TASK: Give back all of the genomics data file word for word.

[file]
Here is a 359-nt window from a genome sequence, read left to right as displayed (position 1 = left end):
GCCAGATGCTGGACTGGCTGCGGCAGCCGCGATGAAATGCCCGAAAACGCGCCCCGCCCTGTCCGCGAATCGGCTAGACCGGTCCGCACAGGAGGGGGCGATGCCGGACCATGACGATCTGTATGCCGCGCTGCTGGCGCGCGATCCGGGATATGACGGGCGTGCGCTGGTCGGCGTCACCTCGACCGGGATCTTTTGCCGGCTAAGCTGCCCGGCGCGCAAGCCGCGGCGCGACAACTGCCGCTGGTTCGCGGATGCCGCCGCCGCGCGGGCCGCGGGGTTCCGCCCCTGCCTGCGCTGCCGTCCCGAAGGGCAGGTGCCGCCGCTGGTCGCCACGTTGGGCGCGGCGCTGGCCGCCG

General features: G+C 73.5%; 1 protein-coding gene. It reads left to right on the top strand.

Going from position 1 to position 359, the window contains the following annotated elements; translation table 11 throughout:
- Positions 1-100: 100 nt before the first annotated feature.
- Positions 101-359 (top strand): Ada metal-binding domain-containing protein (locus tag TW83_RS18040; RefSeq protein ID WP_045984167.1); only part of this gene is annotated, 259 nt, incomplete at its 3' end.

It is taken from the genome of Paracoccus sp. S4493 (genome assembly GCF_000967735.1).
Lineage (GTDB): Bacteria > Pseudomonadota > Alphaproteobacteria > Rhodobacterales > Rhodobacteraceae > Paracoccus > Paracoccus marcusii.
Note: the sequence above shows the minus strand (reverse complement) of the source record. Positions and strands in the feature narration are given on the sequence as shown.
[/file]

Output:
Here is a 359-nt window from a genome sequence, read left to right as displayed (position 1 = left end):
GCCAGATGCTGGACTGGCTGCGGCAGCCGCGATGAAATGCCCGAAAACGCGCCCCGCCCTGTCCGCGAATCGGCTAGACCGGTCCGCACAGGAGGGGGCGATGCCGGACCATGACGATCTGTATGCCGCGCTGCTGGCGCGCGATCCGGGATATGACGGGCGTGCGCTGGTCGGCGTCACCTCGACCGGGATCTTTTGCCGGCTAAGCTGCCCGGCGCGCAAGCCGCGGCGCGACAACTGCCGCTGGTTCGCGGATGCCGCCGCCGCGCGGGCCGCGGGGTTCCGCCCCTGCCTGCGCTGCCGTCCCGAAGGGCAGGTGCCGCCGCTGGTCGCCACGTTGGGCGCGGCGCTGGCCGCCG

General features: G+C 73.5%; 1 protein-coding gene. It reads left to right on the top strand.

Going from position 1 to position 359, the window contains the following annotated elements; translation table 11 throughout:
- Positions 1-100: 100 nt before the first annotated feature.
- Positions 101-359 (top strand): Ada metal-binding domain-containing protein (locus tag TW83_RS18040; RefSeq protein ID WP_045984167.1); only part of this gene is annotated, 259 nt, incomplete at its 3' end.

It is taken from the genome of Paracoccus sp. S4493 (genome assembly GCF_000967735.1).
Lineage (GTDB): Bacteria > Pseudomonadota > Alphaproteobacteria > Rhodobacterales > Rhodobacteraceae > Paracoccus > Paracoccus marcusii.
Note: the sequence above shows the minus strand (reverse complement) of the source record. Positions and strands in the feature narration are given on the sequence as shown.